The Mayflower Compact underlines in no uncertain terms the faith in God characteristic of America's early settlers.
The authoritative language is there. Even though present-day atheists attempt to rewrite history, what they cannot expunge from the historical annals are the exact quotations from persons and documents. They wrestle with interpretations to historical events, but they cannot erase that which is there as documented fact.
One of the main documents highlighting the colonists' faith in the God of the Bible is the Mayflower Compact. It became the "primary text" for researchers who would follow.
Note the words of colonial leader William Bradford:
"In the name of God, Amen. We whose names are underwriten, by the loyall subjects of our dread soveraigne Lord, King James, by the grace of God, of Great Britaine, Franc, and Ireland king, defender of the faith, etc.
"Haveing undertaken, for the glorie of God, and advancemente of the Christian faith, and honour of our king and countrie, a voyage to plant the first colonie in the Northerne parts of Virginia, doe by these presents solemnly and mutually in the presence of God, and one another, covenant and combine our selves togeather into a civill body politick, for our better ordering and preservation and furtherance of the ends aforesaid; and by vertue hereof to enacte, constitute and frame shuch just and equall lawes, ordinances, acts, constitutions, and offices, from time to time, as shall be thought most meete and convenient for the generall good of the Colonie, unto which we promise all due submission and obedience.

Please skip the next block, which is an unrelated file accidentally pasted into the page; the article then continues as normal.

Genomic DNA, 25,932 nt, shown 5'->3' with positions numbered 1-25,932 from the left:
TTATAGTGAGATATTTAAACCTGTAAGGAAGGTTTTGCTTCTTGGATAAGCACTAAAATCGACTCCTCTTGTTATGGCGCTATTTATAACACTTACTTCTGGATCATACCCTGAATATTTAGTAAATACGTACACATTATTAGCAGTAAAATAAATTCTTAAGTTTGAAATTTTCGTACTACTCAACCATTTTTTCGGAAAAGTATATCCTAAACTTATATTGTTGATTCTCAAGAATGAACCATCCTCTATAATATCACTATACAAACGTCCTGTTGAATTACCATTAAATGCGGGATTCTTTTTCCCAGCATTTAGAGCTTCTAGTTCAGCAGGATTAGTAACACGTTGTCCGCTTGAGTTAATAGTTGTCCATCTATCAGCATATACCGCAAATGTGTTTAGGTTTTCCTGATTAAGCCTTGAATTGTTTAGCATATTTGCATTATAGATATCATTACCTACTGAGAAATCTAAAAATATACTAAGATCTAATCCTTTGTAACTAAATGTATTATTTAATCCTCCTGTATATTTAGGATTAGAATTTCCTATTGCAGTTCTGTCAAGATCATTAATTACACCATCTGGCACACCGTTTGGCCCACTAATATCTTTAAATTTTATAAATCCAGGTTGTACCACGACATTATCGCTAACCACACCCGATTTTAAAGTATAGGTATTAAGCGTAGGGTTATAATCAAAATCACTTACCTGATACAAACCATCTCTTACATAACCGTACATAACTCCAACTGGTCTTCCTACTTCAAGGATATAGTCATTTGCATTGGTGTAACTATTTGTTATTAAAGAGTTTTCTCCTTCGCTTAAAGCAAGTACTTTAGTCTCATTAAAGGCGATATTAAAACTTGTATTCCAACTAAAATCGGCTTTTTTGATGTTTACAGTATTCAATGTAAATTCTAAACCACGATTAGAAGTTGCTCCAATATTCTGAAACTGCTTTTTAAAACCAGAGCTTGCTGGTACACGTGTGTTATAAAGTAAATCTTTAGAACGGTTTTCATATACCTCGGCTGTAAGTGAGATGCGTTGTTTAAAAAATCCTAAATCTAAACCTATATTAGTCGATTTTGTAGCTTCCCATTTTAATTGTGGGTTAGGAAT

"In witnes whereof we have hereunder subscribed our names at Cap-Codd the .11. of November, in the year of the raigne of our soveraigne lord, King James, of England, France, and Ireland, the eighteenth, and of Scotland the fiftie-fourth. Anno Dom. 1620."
There was no apology from the early settlers when it came to their belief that their mission was God ordained. They were listening to the Holy Spirit. The Lord Himself was providing them with providential care. Therefore, they were more than willing to heed His every directive.
It was the Bible that was at their fingertips. It was the Bible that was preached forthrightly from the early Christian pulpits.. It was the Bible that was revered in the homes. From this Bible, colonists came to understand salvation and the will of the divine in their personal lives.
Therefore, when it came to such documents as the Mayflower Compact, it was as natural as breathing for the document to begin with "In the name of God, Amen." It was a matter of spiritual course for the wording to continue with underlining the "grace of God." Furthermore, there was attention given to the colonies' understanding of the "glorie of God." It was the "glorie" which they prayed for. It was the "glorie" that they revered and worshiped.
J. Grant Swank Jr.